The apostle Paul seemed to feel the same way. We get some insight into his heart in his letter to the Corinthians, where he reminds them of why he had to write such a stern letter of correction.
For I wrote to you out of great distress and anguish of heart and with many tears, not to grieve you but to let you know the depth of my love for you. (2 Corinthians 2:4)
The loving shepherd’s heart longs for the advancement, the betterment, of all the sheep under his care. He is hurt when his sheep are wounded. His approach to discipline is always gentle; not weak, but strength lovingly applied.
The loving shepherd looks at his own life first, before correcting the sheep, to address anything he may have done or failed to do which caused the sheep to stray.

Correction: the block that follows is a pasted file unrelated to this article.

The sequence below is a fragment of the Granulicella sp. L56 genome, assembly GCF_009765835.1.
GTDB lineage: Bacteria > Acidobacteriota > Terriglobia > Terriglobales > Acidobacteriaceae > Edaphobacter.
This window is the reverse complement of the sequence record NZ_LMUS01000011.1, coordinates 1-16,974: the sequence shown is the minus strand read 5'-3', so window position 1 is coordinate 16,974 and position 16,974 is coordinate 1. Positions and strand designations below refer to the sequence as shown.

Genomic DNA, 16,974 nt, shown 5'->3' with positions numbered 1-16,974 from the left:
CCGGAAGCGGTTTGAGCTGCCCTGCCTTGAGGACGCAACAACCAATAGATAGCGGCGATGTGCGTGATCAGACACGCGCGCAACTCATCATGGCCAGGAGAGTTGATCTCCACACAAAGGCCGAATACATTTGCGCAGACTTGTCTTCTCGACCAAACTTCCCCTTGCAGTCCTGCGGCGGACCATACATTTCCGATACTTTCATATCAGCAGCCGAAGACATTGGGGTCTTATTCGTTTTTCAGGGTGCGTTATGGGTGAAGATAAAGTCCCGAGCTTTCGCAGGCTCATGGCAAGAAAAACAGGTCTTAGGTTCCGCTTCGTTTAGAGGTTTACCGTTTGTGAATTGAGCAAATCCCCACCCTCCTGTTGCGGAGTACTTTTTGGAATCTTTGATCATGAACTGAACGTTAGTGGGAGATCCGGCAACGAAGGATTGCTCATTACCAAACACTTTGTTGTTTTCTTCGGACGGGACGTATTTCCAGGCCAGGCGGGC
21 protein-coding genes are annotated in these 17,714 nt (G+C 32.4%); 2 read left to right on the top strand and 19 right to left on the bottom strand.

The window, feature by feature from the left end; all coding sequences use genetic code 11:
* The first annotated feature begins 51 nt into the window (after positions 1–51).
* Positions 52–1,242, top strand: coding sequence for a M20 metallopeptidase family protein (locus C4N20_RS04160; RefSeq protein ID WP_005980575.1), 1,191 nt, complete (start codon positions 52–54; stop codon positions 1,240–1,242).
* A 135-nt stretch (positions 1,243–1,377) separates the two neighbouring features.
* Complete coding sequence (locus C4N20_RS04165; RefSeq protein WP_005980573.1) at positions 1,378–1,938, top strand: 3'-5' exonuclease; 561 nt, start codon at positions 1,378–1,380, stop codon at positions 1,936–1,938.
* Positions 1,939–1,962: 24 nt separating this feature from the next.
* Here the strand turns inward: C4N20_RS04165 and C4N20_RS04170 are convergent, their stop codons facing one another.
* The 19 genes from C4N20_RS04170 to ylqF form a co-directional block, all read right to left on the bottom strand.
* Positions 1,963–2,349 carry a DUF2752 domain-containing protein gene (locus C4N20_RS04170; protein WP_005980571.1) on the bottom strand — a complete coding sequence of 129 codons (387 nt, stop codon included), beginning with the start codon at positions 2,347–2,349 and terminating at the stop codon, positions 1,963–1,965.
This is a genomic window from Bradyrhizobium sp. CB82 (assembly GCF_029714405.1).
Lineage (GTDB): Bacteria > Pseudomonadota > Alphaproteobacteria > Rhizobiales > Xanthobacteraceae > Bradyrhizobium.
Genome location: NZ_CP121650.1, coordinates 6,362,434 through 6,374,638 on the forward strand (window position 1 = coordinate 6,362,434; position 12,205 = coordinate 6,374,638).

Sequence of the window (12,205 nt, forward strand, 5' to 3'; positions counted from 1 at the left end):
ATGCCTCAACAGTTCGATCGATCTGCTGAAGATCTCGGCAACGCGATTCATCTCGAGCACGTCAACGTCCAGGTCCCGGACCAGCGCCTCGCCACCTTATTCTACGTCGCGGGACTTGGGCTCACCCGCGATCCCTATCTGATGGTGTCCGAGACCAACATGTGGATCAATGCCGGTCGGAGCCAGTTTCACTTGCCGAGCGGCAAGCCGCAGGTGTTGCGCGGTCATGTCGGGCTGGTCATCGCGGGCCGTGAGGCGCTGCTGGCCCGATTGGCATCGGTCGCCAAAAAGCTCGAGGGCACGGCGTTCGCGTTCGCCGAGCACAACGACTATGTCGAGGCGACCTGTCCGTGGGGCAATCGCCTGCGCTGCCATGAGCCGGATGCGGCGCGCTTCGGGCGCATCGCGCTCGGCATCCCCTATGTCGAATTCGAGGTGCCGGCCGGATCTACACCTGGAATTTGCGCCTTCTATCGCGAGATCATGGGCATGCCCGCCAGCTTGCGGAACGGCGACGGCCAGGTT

The loving shepherd knows that discipline may be painful for a moment, but it is to bring greater life. Just as a parent will allow a child to suffer the momentary pain of an immunization injection, to spare that child the unbearable pain of a disease later on.
And the loving shepherd always approaches a time of correction with “confidence in all of you, that you would all share my joy” (v. 3). The shepherd doesn’t view them as “dumb sheep” that cannot improve; rather, he is confident and assured that they will receive loving correction and make the change that leads to joy for all.
UPDATE: If you want to dive deeper into the ideas of being a shepherd leader, please check out my book Shepherd Leadership: The Metrics That Really Matter.